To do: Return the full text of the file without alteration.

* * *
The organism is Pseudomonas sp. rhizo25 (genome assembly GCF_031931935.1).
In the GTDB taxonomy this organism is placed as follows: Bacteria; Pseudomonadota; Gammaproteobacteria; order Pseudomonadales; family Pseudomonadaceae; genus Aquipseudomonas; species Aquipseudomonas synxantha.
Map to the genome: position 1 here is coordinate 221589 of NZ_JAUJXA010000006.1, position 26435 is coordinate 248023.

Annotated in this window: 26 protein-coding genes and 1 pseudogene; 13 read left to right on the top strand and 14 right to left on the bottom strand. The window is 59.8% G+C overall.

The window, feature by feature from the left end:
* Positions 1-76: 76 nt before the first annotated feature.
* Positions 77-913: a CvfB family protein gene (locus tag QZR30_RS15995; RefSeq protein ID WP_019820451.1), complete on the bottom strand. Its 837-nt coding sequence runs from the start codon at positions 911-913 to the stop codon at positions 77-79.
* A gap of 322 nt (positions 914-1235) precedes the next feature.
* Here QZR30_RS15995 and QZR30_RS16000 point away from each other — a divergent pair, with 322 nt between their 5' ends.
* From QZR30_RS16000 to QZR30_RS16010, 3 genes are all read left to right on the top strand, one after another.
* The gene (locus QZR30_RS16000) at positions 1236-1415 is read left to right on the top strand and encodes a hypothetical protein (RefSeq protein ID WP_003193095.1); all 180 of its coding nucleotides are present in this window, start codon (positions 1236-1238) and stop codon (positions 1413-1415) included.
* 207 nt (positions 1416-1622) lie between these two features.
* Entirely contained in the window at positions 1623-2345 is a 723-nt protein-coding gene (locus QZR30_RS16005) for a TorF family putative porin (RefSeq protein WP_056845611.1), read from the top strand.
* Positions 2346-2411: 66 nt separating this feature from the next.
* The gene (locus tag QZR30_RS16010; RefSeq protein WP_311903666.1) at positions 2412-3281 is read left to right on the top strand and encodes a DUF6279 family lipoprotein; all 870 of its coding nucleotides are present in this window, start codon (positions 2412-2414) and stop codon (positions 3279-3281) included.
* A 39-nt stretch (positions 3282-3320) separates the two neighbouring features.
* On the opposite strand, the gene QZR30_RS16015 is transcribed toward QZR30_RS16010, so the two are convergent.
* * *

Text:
The organism is Pseudomonas sp. rhizo25 (genome assembly GCF_031931935.1).
In the GTDB taxonomy this organism is placed as follows: Bacteria; Pseudomonadota; Gammaproteobacteria; order Pseudomonadales; family Pseudomonadaceae; genus Aquipseudomonas; species Aquipseudomonas synxantha.
Map to the genome: position 1 here is coordinate 221589 of NZ_JAUJXA010000006.1, position 26435 is coordinate 248023.

Annotated in this window: 26 protein-coding genes and 1 pseudogene; 13 read left to right on the top strand and 14 right to left on the bottom strand. The window is 59.8% G+C overall.

The window, feature by feature from the left end:
* Positions 1-76: 76 nt before the first annotated feature.
* Positions 77-913: a CvfB family protein gene (locus tag QZR30_RS15995; RefSeq protein ID WP_019820451.1), complete on the bottom strand. Its 837-nt coding sequence runs from the start codon at positions 911-913 to the stop codon at positions 77-79.
* A gap of 322 nt (positions 914-1235) precedes the next feature.
* Here QZR30_RS15995 and QZR30_RS16000 point away from each other — a divergent pair, with 322 nt between their 5' ends.
* From QZR30_RS16000 to QZR30_RS16010, 3 genes are all read left to right on the top strand, one after another.
* The gene (locus QZR30_RS16000) at positions 1236-1415 is read left to right on the top strand and encodes a hypothetical protein (RefSeq protein ID WP_003193095.1); all 180 of its coding nucleotides are present in this window, start codon (positions 1236-1238) and stop codon (positions 1413-1415) included.
* 207 nt (positions 1416-1622) lie between these two features.
* Entirely contained in the window at positions 1623-2345 is a 723-nt protein-coding gene (locus QZR30_RS16005) for a TorF family putative porin (RefSeq protein WP_056845611.1), read from the top strand.
* Positions 2346-2411: 66 nt separating this feature from the next.
* The gene (locus tag QZR30_RS16010; RefSeq protein WP_311903666.1) at positions 2412-3281 is read left to right on the top strand and encodes a DUF6279 family lipoprotein; all 870 of its coding nucleotides are present in this window, start codon (positions 2412-2414) and stop codon (positions 3279-3281) included.
* A 39-nt stretch (positions 3282-3320) separates the two neighbouring features.
* On the opposite strand, the gene QZR30_RS16015 is transcribed toward QZR30_RS16010, so the two are convergent.